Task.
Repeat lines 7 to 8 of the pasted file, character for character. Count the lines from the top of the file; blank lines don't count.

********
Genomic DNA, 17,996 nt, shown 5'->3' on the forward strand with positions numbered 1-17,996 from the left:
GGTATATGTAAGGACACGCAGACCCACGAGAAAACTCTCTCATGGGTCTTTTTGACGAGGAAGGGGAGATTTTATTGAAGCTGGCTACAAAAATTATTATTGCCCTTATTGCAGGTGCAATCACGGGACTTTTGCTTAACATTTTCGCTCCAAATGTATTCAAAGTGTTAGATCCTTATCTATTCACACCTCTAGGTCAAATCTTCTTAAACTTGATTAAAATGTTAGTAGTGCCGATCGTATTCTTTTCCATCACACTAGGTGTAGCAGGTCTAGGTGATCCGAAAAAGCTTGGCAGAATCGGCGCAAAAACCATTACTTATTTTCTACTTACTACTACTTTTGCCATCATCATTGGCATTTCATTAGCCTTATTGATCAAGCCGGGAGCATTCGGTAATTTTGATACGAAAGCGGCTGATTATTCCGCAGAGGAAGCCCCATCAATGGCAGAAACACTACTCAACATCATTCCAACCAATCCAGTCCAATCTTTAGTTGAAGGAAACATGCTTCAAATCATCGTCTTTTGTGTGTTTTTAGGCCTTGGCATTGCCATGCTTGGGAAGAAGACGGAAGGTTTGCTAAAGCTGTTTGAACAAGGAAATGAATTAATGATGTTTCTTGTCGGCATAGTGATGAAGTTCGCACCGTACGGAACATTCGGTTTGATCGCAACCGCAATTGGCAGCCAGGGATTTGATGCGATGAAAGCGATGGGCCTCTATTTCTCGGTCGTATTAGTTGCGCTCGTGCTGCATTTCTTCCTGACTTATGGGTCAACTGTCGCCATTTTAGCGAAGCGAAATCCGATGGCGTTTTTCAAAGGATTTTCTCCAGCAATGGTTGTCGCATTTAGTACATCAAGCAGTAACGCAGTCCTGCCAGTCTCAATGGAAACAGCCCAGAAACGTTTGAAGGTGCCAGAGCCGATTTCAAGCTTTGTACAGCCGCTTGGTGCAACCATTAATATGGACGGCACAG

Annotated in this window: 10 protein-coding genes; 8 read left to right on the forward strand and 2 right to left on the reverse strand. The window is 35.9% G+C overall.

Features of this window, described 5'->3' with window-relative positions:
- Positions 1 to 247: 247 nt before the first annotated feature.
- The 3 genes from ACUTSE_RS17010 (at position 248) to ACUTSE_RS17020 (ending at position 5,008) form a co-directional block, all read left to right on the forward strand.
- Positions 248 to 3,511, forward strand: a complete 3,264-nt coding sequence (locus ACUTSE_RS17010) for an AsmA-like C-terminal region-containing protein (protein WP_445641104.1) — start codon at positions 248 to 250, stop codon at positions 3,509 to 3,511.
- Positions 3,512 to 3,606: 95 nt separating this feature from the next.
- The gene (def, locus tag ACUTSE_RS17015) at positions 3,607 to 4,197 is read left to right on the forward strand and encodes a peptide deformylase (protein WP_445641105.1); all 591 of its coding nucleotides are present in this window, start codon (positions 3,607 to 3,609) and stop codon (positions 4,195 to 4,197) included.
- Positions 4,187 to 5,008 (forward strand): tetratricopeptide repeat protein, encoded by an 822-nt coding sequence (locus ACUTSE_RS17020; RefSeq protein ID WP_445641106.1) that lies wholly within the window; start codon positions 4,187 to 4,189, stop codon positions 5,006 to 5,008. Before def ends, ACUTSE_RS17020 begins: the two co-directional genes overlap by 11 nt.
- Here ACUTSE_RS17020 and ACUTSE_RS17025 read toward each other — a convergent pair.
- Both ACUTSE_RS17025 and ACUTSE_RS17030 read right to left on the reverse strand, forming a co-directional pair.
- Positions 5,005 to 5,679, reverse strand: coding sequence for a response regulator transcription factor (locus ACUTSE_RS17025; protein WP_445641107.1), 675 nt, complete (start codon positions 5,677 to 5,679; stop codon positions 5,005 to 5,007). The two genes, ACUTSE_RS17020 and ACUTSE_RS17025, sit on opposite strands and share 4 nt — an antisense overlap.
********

- Positions 248 to 3,511, forward strand: a complete 3,264-nt coding sequence (locus ACUTSE_RS17010) for an AsmA-like C-terminal region-containing protein (protein WP_445641104.1) — start codon at positions 248 to 250, stop codon at positions 3,509 to 3,511.
- Positions 3,512 to 3,606: 95 nt separating this feature from the next.